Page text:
“What should we do with UI elements we don’t want users to click on? Like, say, the ‘delete all my work’ button?”
The possible answers given: Make the button hard to click, offer an undo, and/or show a confirmation alert dialog before proceeding.
The piece also highlights Alan Cooper’s interesting “ejector seat lever” analogy:
Certainly gets the point across.
Here’s an example of separating a dangerous element from a harmless one in Backpack: The recently added add/edit an event box that pops up in your features a trash can icon that deletes a post. It’s located far away from the Save/Close actions.
In Basecamp, the Delete/Edit message links are close to each other. But if you do click on Delete accidentally, you have to confirm it:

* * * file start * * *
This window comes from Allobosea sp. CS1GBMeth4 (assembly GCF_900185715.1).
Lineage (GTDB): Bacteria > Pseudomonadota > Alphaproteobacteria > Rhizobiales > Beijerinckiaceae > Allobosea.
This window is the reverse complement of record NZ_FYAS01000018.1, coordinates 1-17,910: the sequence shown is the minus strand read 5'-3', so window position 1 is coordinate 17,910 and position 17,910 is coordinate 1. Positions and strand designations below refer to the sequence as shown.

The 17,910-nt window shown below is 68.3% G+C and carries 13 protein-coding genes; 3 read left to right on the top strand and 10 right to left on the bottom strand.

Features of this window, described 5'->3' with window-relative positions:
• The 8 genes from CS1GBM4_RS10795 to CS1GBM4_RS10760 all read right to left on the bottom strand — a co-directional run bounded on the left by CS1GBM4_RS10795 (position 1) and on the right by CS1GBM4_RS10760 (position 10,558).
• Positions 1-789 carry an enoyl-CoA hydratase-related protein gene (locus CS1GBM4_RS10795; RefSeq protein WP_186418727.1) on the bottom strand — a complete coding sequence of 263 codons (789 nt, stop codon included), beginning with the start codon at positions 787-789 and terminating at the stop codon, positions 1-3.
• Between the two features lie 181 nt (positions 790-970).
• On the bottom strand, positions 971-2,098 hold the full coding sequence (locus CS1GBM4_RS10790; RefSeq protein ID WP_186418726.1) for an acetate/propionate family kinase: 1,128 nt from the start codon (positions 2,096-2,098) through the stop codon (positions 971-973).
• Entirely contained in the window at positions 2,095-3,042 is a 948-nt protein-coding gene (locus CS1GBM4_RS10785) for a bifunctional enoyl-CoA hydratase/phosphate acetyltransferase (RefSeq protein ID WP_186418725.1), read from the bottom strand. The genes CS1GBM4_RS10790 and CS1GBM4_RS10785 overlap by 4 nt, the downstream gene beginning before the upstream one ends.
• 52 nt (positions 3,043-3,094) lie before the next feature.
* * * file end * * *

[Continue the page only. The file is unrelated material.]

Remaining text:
We go the dialog route when the action does irreversible damage to something you might care about a lot. Loss of a calendar event is unfortunate but easily reparable. But loss of a message with comments can cause significant pain.
(Btw, one thing about the examples used in the Fitts’ Law post: There’s actually a setting in Gmail that lets you undo email sends up to 5 seconds after a message is sent.)